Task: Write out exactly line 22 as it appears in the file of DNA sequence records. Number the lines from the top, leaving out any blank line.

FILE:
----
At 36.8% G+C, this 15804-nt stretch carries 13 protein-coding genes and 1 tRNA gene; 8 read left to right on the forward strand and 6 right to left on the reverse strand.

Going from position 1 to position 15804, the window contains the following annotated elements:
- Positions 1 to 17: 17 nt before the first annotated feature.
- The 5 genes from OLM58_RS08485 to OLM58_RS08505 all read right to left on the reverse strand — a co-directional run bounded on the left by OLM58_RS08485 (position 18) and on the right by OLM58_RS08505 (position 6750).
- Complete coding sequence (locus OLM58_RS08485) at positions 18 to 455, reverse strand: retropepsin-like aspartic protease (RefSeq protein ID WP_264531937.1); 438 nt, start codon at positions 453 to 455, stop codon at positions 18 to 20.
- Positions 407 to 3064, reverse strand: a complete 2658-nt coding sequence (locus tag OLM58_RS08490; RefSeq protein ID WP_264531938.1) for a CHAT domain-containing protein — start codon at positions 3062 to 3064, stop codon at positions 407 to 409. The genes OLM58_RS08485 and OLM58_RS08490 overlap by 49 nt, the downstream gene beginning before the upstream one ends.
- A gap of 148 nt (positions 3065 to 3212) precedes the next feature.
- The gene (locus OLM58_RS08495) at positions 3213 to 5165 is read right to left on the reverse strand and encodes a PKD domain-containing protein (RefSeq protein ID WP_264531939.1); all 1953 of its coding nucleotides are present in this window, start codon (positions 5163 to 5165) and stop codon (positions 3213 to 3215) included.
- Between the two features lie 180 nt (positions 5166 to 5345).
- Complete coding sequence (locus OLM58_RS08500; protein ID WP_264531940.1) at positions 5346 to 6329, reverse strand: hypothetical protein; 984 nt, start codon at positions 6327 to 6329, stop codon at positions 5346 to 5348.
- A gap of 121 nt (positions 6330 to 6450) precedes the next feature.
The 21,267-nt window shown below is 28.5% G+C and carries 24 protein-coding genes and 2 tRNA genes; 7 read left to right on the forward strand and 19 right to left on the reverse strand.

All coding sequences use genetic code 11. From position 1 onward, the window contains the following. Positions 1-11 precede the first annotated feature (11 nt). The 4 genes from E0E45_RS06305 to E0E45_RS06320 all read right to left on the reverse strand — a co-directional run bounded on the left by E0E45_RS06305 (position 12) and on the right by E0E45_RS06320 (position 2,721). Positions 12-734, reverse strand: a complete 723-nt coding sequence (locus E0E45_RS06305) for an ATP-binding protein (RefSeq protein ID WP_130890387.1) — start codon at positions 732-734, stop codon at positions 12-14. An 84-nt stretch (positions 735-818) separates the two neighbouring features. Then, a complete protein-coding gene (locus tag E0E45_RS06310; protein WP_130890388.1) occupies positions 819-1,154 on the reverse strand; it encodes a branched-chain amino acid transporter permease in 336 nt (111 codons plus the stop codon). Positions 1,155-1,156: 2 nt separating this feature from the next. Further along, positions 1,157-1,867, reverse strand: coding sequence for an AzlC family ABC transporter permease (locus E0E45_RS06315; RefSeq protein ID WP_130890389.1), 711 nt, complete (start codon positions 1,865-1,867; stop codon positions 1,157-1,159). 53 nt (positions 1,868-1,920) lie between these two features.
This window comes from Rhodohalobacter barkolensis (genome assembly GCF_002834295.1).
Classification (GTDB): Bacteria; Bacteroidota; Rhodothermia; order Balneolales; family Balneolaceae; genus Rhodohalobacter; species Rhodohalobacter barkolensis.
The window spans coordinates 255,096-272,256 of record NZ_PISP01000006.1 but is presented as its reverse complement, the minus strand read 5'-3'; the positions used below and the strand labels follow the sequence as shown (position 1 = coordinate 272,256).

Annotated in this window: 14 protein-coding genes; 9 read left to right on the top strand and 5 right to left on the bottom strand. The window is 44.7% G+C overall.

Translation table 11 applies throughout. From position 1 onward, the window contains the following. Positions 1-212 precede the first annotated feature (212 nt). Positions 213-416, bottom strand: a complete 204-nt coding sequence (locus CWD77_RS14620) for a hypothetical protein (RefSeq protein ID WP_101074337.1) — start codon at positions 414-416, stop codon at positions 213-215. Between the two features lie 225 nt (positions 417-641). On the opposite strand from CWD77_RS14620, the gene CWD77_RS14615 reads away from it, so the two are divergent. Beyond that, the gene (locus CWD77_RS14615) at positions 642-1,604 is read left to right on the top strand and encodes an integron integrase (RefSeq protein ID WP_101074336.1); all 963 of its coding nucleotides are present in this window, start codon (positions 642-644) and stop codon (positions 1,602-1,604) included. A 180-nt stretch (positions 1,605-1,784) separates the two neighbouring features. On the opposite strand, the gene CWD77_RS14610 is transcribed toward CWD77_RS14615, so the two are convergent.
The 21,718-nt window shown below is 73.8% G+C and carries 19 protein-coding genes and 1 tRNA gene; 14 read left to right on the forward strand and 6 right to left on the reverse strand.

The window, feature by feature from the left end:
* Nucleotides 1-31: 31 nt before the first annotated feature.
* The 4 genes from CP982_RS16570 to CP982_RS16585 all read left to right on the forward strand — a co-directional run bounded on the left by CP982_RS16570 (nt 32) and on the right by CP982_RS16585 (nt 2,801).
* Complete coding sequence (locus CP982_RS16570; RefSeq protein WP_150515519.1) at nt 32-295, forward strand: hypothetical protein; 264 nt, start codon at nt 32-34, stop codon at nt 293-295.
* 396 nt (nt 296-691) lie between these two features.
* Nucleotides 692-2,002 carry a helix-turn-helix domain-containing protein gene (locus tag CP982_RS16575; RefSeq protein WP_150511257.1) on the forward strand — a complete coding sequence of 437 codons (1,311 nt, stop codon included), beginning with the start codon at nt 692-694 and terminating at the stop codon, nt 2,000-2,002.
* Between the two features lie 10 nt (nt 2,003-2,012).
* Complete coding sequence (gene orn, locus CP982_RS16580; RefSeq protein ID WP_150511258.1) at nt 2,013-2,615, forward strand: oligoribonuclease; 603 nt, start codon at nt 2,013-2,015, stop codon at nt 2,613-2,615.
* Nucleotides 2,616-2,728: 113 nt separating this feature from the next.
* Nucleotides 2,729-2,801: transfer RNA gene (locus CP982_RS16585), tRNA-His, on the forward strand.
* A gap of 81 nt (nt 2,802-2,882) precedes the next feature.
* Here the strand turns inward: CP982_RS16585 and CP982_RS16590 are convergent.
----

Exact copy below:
* The 4 genes from CP982_RS16570 to CP982_RS16585 all read left to right on the forward strand — a co-directional run bounded on the left by CP982_RS16570 (nt 32) and on the right by CP982_RS16585 (nt 2,801).